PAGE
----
Eversource Energy Company Warns of 15 Percent Rise in Winter Heating Bills

By Katabella Roberts
Katabella Roberts
Katabella Roberts
Katabella Roberts is a reporter currently based in Turkey. She covers news and business for The Epoch Times, focusing primarily on the United States.
November 4, 2021 Updated: November 4, 2021

Eversource Energy on Wednesday warned that customers could see natural gas heating prices rise 15 percent, costing an average of $30 a month more compared with last year.

In the company’s third-quarter 2021 earnings call on Wednesday, Philip J. Lembo, executive vice president and chief financial officer, cited rising prices post the COVID-19 pandemic, forecasts of a cold winter, and supply issues as reasons for the price increase.

Eversource serves 4.3 million electricity and natural gas customers in Connecticut, Massachusetts and New Hampshire, where it also has headquarters.

“Overall, including the distribution charge, we expect natural gas heating bills will be up about 15 percent on average. That’s about $30 a month to the average for a typical heating customer compared to last winter. And that’s an average across our three natural gas distribution companies,” Lembo said.

“While a 15 percent increase is significant it is far less than the more than 30 percent increase that propane heating customers are facing and really a 60 percent increase that’s out there for home heating oil as the alternatives for customers,” Lembo added.

Lembo said the impact of high natural gas prices would be even more evident in electric bills.

Residential customers typically see an increase to their supply charge of 1.5 to 2 cents per kilowatt hour [$10.50 to $14 a month for the average customer, or about 15 percent] in January, Lembo noted, which usually goes back down as we move into the summer.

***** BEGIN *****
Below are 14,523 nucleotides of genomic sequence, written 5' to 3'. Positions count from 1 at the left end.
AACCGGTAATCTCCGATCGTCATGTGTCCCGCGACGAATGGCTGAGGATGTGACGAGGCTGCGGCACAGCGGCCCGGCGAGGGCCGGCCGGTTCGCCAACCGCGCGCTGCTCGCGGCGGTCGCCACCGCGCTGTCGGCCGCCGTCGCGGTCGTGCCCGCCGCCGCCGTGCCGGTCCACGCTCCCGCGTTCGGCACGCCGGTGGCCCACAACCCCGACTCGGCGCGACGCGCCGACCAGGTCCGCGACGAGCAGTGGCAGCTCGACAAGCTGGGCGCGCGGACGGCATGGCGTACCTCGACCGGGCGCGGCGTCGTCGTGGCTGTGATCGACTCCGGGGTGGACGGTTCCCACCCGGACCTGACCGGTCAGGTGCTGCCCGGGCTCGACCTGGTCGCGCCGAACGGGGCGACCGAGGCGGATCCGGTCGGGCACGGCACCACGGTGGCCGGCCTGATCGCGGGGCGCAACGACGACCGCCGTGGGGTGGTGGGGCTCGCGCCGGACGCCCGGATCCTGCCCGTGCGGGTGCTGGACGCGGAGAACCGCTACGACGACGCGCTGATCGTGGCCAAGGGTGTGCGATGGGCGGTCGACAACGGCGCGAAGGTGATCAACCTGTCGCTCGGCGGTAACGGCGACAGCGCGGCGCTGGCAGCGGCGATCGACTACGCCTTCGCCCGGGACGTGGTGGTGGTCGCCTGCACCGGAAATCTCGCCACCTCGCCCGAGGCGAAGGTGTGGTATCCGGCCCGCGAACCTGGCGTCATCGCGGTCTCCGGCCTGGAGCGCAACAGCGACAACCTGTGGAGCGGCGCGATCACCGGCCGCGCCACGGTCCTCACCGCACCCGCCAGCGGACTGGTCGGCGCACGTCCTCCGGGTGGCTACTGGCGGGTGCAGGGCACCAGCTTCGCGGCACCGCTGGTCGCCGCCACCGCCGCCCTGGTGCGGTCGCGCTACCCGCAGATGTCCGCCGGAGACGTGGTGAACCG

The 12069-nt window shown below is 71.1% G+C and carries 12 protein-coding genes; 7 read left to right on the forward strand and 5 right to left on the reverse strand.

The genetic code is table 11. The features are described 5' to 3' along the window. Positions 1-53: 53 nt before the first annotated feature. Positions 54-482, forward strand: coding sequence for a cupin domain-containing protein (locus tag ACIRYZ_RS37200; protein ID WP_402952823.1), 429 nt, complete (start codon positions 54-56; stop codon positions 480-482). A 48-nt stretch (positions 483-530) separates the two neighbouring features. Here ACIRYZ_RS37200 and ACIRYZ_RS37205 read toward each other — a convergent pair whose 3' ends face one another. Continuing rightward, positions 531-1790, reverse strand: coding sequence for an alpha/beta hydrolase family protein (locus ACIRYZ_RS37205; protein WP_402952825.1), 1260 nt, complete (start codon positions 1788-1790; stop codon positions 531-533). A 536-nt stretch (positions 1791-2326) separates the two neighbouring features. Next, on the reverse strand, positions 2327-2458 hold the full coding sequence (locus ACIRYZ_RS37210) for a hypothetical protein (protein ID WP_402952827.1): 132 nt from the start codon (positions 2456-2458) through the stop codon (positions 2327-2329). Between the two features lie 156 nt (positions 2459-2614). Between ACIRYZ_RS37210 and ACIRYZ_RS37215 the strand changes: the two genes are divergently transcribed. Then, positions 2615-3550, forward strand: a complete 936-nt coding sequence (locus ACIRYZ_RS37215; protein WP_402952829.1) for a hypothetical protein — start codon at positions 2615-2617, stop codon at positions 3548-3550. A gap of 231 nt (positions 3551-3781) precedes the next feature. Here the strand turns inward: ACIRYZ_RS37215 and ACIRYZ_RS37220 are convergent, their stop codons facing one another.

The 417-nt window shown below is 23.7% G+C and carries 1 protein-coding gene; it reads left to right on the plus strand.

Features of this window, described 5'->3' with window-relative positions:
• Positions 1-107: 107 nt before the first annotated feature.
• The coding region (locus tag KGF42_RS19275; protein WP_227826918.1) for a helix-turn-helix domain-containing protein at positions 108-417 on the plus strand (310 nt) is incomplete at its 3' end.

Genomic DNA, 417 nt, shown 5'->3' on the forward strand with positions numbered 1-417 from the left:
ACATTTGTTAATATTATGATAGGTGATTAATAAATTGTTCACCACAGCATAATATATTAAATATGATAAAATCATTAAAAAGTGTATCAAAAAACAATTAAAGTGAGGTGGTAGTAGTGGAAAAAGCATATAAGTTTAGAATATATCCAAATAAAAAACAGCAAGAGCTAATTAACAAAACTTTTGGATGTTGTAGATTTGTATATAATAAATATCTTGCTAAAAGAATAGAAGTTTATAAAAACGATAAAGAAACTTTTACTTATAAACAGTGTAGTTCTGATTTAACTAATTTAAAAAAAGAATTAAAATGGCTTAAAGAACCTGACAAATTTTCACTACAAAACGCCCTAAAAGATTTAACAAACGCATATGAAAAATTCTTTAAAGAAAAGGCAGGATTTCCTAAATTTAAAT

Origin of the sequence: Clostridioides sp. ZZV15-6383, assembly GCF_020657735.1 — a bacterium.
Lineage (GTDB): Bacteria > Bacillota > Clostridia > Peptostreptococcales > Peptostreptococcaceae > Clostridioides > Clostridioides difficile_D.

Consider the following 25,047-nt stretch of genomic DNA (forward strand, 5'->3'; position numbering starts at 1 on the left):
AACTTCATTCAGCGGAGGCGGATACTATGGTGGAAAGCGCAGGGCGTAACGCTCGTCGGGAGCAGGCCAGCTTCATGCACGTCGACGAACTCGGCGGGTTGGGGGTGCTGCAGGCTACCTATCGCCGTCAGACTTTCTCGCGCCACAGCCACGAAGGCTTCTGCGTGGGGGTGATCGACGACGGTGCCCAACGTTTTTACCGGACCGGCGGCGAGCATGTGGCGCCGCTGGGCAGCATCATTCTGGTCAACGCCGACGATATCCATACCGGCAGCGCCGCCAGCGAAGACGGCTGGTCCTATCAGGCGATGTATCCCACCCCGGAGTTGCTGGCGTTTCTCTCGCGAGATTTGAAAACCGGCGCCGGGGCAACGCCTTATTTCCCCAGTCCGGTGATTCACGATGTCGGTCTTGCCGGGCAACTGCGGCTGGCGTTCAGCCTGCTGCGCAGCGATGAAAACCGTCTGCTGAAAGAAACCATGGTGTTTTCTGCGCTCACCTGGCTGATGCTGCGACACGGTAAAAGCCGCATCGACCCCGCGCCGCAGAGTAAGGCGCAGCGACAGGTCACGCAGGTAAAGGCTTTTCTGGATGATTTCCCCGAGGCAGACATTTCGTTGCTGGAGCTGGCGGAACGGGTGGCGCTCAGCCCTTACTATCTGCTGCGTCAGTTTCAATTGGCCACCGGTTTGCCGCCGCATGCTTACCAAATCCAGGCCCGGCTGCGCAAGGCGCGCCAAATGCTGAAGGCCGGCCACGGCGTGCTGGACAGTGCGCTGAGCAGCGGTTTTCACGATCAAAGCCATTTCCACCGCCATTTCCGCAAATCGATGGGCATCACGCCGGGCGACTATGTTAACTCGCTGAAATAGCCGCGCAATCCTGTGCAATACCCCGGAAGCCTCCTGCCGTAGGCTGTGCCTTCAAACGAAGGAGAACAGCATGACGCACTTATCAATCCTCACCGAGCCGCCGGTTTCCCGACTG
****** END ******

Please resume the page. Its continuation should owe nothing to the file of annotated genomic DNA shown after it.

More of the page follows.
“This January customers in Massachusetts and Connecticut elected to experience an additional $0.02 to $0.03 increase due to higher gas prices driving power production. This would be an additional $20, $25 per month for a typical residential customer compared with last winter,” Lembo said.

The executive vice president noted that “a bitterly cold month of December or January could cause natural gas cost to increase,” and that this could place customers in a stressful situation, adding that Eversource has suggested to its regulators that it spreads out the “recovery of certain charges in our distribution portion of our bill to moderate the potential bill impacts where possible.”

Lembo added that Eversource is working closely with regulators so that “customers understand the current price environment” as well as the “macro factors affecting natural gas bills” and “take actions to address it,” adding that it is urging its customers to take advantage of its energy efficiency programs and leverage payment options.

The warning comes as the cost of natural gas prices are soaring worldwide amid a global supply chain crisis and surging demand, despite reaching historically low prices in 2020.

In the United States, the U.S. Energy Information Administration has forecast that average household spending for all major home heating fuels will increase significantly this winter primarily because of higher expected fuel costs and increased energy use in what’s expected to be a colder winter.

Average increases vary by fuel, region, and weather assumptions, the agency said. Compared with last winter, the agency forecasts that propane spending will rise by 54 percent, heating oil by 43 percent, natural gas by 30 percent, and electricity by 6 percent.”

Press secretary Jen Psaki told reports at a press briefing in October that President Joe Biden is “mindful” of the increased prices consumers are facing when it comes to their energy bills and that he “reserves a range of options,” to combat the situation.

The administration is “concerned” over the high gas prices and has asked the Federal Trade Commission (FTC) to investigate the matter, Psaki said.

“I will also note that as it relates to gas prices, we remain concerned about trends we have seen where even as supply has increased at times over the last several months, we’ve still seen heightened prices,” Psaki said. “We’ve asked the FTC to look into that.”

Katabella Roberts is a reporter currently based in Turkey. She covers news and business for The Epoch Times, focusing primarily on the United States.